Petrogradskaya embankment, opposite the house 2
Wednesday, Thursday, Friday, Weekend
11:00 – 18:00
adults - 400 rubles, schoolchildren, students, pensioners - 200 rubles, foreign tourists - 600 rubles (students and schoolchildren - 400 rubles).
The cruiser "Aurora" was built in St. Petersburg and was launched in 1900. The ship was named in memory of the famous frigate of the times of the Crimean War.
The cruiser Aurora became a symbol of the October Revolution, it took part in the Russo-Japanese War, in the famous Tsushima, and then in the First World War.
On 25 October 1917 (Old Style, 7th November New Style) a blank shot from her forecastle gun signaled the start of the assault on the Winter Palace, which was to be the beginning of the October Revolution. At that time Aurora was parked in a different location – near Nikolayevsky (now Blagoveshensky) bridge.
During the Great Patriotic War "Aurora" was involved in the defense of Leningrad - in September 1941 the cruiser took part in the battles. From 1948 to 1956 the ship was used as a training base of the Nakhimov School, then it became a ship museum in the Central Naval Museum.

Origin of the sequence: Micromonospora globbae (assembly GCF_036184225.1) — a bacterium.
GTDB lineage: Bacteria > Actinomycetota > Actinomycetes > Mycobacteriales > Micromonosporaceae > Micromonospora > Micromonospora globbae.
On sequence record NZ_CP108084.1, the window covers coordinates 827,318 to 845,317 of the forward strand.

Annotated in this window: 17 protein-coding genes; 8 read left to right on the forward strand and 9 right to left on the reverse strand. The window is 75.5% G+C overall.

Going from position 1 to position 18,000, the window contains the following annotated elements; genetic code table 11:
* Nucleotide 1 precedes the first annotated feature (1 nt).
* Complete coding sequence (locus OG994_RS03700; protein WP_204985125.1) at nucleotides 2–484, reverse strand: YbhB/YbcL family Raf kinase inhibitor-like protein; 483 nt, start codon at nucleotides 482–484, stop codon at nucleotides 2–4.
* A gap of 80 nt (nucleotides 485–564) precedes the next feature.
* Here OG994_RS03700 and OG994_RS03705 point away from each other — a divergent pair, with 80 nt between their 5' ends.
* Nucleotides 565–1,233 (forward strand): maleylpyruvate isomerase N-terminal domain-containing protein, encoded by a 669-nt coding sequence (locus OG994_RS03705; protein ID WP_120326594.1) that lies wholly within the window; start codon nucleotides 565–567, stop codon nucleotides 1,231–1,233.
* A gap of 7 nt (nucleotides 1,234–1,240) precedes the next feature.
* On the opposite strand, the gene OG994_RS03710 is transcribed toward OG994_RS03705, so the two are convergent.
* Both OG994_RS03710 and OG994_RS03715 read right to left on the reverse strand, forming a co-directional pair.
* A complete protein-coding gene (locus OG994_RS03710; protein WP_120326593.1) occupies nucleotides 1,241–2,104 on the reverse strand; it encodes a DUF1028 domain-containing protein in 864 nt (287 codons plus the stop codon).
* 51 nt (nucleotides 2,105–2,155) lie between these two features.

The museum exposition, which recounts about 300 different subjects, was located in six halls. Here visitors could see models of ships, paintings, objects of seafarers' everyday life, historical photographs and documents. Also, to organized groups combat cabin, boilers and engine rooms of the cruiser were available for a visit.
In September 2014 the ship was towed to the Admiralty Shipyard in Kronstadt to be overhauled, to return in 2016. On 16 July 2016 it returned to its home harbor in Saint Petersburg.
The current exposition of the museum tells about the history of the Russian fleet and about the place of the famous cruiser in the historical events of the 20th century.